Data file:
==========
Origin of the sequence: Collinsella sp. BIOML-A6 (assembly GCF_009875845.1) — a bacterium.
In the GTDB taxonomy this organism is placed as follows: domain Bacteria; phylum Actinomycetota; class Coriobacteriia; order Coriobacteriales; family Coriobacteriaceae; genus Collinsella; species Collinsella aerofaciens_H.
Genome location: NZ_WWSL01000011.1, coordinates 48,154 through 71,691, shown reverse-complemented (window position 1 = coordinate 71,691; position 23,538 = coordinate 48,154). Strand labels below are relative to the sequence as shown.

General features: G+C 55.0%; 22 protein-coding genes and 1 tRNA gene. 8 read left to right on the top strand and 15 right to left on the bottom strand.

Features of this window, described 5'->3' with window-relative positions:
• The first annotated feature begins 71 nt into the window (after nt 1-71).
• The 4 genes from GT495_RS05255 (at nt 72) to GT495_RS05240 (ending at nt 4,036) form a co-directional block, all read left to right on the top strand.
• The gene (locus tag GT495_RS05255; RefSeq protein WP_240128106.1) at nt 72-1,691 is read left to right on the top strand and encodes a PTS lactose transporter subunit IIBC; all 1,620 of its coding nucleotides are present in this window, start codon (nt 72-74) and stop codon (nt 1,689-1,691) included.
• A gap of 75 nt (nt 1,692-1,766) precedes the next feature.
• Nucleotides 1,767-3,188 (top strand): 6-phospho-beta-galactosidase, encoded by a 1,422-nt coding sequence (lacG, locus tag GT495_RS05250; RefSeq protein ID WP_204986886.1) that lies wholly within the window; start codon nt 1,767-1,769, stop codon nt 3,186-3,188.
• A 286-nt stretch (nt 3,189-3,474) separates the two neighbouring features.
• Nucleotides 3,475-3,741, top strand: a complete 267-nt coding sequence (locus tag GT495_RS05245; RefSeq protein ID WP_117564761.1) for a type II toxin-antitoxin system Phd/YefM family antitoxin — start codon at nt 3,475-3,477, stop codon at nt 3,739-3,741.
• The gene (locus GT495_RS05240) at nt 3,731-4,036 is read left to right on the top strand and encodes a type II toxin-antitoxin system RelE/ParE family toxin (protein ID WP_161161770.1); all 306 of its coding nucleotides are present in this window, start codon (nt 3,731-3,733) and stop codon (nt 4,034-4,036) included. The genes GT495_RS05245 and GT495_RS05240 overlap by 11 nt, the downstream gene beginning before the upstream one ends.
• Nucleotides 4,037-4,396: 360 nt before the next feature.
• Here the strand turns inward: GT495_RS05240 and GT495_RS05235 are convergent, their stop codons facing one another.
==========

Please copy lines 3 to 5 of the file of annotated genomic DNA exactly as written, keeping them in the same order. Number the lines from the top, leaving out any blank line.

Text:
Genome location: NZ_WWSL01000011.1, coordinates 48,154 through 71,691, shown reverse-complemented (window position 1 = coordinate 71,691; position 23,538 = coordinate 48,154). Strand labels below are relative to the sequence as shown.

General features: G+C 55.0%; 22 protein-coding genes and 1 tRNA gene. 8 read left to right on the top strand and 15 right to left on the bottom strand.

Features of this window, described 5'->3' with window-relative positions: